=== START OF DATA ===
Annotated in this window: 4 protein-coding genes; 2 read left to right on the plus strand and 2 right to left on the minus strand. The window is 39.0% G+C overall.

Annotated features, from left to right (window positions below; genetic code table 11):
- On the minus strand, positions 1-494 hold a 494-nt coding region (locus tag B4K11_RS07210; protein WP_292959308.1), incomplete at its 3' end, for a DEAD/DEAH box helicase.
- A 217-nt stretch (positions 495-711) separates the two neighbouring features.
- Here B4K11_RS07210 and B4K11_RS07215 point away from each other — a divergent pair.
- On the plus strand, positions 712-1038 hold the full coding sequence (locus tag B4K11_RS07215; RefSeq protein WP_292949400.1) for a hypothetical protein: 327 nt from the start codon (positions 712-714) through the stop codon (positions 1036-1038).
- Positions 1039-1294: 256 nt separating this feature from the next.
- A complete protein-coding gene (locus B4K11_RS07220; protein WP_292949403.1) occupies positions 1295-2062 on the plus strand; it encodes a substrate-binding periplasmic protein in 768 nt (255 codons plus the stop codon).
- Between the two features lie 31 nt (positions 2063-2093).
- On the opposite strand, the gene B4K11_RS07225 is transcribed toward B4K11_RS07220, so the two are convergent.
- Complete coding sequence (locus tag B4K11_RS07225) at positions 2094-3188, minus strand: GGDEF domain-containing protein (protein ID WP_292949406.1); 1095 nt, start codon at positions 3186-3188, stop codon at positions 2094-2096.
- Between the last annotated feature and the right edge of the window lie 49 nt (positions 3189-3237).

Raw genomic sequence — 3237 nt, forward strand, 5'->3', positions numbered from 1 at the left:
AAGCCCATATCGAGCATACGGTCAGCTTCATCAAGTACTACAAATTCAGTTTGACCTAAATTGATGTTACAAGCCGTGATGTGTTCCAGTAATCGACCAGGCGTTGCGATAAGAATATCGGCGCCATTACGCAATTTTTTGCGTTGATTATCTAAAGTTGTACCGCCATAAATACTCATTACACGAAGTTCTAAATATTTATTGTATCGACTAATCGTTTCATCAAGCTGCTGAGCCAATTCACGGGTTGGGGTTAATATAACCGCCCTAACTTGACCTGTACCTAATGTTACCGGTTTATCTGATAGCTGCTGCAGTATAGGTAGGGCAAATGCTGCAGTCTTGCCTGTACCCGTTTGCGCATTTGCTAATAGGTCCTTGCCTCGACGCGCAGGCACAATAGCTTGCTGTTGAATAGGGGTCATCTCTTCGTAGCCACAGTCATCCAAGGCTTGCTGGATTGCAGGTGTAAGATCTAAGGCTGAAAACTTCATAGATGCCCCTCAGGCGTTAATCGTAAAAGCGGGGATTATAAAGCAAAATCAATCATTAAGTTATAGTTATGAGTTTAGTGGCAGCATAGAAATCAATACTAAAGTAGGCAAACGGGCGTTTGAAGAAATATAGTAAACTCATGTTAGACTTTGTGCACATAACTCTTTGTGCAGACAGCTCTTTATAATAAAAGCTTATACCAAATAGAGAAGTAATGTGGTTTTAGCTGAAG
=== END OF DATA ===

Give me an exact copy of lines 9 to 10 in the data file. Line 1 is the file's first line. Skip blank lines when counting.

- Between the two features lie 31 nt (positions 2063-2093).
- On the opposite strand, the gene B4K11_RS07225 is transcribed toward B4K11_RS07220, so the two are convergent.